On sunny June morning, paddy fields were bustling with activities. Farmers were relishing cups of nun chai with freshly baked tchot. Hookas were being prepared for the morning puff. Chirpy young women were lining up at fields to plant paddy saplings with their tender hands. ‘Naend Baet’ (pre-sowing songs) rent the air as the day progressed.
On the roads and bazaars, there was a sudden unease. Rumour mills were churning to their capacity. People at kandur (baker) shops were busy discussing different probabilities. Morning walkers were whispering about the fallout. Shopkeepers were busy checking the inventory and commoners were discussing modalities to stock the essentials.
Welcome to the republic of rumours. For the last one week, Jammu and Kashmir has been abuzz with them. From downgrading the union territory to giving statehood to Jammu and from severing south Kashmir districts to merging Kashmir with Ladakh, rumour mills are giving sleepless nights to the people.
What added credence to the rumours were sudden meetings of political leaders in New Delhi. Several political leaders suddenly flew to the national capital to meet top central government leadership. Moreover, Prime Minister Narendra Modi’s planned address to the nation gave people jitters. Memories of August 2019 came flooding back. People started panicking fearing a new phase of curfew and internet shutdown. Social media timelines were clogged with memes. Pictures and videos of 2019 were shared freely on Facebook and WhatsApp. People started saying goodbye to friends in anticipation of the communication blockade. Not-so-tech-savvy women started making frantic calls to relatives to say hello one last time as if it was time for the apocalypse.
For countrymen, it may seem insane. But for Kashmiris, rumours have been an inherent part of daily lives. Since 1990 when militancy started in Kashmir, the rumours came along as its by-product. Our thali banging moment came as early as 1990. People used to climb their rooftops and bang whatever they had to ward off the unseen ghosts. It was a reaction to the rumours spread during that time. Such was its impact that the security forces had to factor in thali-banging and roof-banging into their planning for conducting the anti-militancy operations. Security forces had to call off several operations after people resorted to thali-banging and roof banging in pure Adivasi style.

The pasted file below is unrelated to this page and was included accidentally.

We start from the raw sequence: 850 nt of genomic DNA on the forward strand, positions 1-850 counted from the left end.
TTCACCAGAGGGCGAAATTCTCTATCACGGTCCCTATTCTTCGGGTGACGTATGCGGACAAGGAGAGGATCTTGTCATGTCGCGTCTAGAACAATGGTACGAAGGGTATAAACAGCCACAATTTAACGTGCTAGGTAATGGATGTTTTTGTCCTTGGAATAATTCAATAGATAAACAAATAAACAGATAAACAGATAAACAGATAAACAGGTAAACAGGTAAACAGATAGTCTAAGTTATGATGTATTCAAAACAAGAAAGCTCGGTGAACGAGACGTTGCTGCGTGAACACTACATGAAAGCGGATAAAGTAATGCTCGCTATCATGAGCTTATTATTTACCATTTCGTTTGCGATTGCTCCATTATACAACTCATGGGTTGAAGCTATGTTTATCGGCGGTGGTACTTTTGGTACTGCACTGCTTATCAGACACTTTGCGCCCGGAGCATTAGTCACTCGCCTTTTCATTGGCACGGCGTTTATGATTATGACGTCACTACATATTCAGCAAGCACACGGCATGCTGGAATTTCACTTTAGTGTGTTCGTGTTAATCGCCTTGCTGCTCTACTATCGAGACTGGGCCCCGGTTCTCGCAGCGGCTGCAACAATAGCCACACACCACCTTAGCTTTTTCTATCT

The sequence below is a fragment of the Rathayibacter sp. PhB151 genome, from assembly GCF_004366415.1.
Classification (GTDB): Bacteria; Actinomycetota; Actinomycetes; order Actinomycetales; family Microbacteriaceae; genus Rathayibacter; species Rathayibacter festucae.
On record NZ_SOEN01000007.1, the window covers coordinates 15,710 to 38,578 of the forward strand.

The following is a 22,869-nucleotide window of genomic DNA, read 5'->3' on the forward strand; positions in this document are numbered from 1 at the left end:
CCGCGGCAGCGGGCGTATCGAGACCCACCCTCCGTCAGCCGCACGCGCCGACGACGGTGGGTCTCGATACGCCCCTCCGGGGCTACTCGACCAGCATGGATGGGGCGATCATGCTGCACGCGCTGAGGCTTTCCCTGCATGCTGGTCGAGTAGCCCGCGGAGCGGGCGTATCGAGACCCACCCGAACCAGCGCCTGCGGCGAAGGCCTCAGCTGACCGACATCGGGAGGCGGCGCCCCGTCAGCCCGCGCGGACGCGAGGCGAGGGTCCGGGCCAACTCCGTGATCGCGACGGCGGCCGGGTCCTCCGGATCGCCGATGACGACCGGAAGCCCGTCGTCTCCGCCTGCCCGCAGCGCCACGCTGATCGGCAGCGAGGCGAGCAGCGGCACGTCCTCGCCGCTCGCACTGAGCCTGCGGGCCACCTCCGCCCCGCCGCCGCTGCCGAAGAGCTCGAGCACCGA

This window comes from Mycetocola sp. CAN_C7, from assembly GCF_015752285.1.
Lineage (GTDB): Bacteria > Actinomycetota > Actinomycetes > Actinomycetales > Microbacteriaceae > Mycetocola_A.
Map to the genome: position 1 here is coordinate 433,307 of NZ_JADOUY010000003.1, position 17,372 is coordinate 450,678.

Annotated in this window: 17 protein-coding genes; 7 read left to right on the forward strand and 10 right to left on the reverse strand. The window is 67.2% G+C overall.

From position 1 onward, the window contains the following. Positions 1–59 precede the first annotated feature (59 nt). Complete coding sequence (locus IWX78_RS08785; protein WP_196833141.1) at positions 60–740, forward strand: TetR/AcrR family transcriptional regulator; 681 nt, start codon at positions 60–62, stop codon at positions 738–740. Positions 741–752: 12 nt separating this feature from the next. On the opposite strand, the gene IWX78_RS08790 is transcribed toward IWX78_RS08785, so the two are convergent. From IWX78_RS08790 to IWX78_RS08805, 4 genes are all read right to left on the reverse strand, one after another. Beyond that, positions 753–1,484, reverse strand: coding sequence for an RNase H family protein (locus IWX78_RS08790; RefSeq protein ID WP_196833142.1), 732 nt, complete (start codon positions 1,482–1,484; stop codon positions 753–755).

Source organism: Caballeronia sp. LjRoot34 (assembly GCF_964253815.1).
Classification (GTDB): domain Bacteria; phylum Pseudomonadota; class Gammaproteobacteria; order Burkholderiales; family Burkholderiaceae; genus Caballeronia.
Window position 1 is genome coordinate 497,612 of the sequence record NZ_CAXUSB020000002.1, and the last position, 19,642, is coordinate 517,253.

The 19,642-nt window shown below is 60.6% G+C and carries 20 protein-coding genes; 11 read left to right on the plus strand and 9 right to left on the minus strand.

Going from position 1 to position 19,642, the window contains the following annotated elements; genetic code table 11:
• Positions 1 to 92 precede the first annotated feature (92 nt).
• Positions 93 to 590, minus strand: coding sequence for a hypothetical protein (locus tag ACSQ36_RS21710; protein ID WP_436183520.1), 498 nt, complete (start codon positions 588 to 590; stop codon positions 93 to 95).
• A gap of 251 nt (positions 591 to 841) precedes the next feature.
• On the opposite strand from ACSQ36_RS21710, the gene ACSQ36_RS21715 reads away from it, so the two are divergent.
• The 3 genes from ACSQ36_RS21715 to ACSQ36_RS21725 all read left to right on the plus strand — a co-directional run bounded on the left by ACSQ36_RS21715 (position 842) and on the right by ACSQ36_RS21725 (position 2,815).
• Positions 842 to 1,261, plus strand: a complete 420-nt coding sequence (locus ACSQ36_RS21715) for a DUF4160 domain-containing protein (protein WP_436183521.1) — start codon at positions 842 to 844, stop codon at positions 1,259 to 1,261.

How can one forget the braid chopping hysteria in 2017? Rumours of unknown braid choppers roaming in ‘Shahenshah’ style gave sleepless nights to people. Many resident welfare committees constituted special teams that would patrol the area to keep braid choppers at bay. Rumours of special spray being used by braid choppers added fuel to fire. Our tryst with masks also started in 2017 when people used to cover faces to negate the effect of the mysterious spray. Sensing trouble, police too went into overdrive and decided to test blood samples to understand what kind of spray was used to make women unconscious.
Such was the frenzy that a boy was thrashed mercilessly by people after he was mistaken as a braid chopper when he was waiting to meet his girlfriend at Delina village of North Kashmir’s Baramulla district in October 2017. Police had to use lathi-charge and lob smoke shells to rescue the boy from the clutches of people.
More than 150 braid-chopping cases were reported from Kashmir alone. Almost all braid chopping incidents remain shrouded in mystery with police complaining of non-cooperation from the victims and their families. Police had even announced a cash reward of Rs six lakh for any information leading to the mysterious braid chopper.
Bounty announcement notwithstanding, rumour mills resulted in mob justice. A motorcycle thief from Budgam, two forces personnel on covert duties, two mentally challenged persons, and a migrant labourer were caught by the people. A migrant labourer was beaten to a pulp when he was found smoking in the shades of a boundary wall. He was later taken to the hospital by the same people who thrashed him after he was recognized by his house owner.
The conflict has made Kashmir nervous. People view everything with suspicion. From developmental works to jobs and from political churnings to new age heroes, Kashmir has never reconciled with goodie-goodie things. Kashmir is a place that typecast and labels anyone on mere suspicion.
Given the pain and trauma, Kashmir has endured, the rumour mills are destined to flourish. Experimentation in Kashmir has made people shaky. Prior to August 5, 2019, a flurry of orders flooded social media. The rulers dismissed them as routine. Come August 5, 2019, every rumour came true.
In journalism school, people are taught that rumours should not be believed. This law fails in Kashmir. Here rumours carry more weight than any word of a neta or a babu. No matter, how much power-that-may-be try to dispel the rumours, people in Kashmir go by their instinct. And rumour is a part of that instinct.
(Author is senior editor at The Kashmir Monitor. Views expressed are personal. Email: [email protected])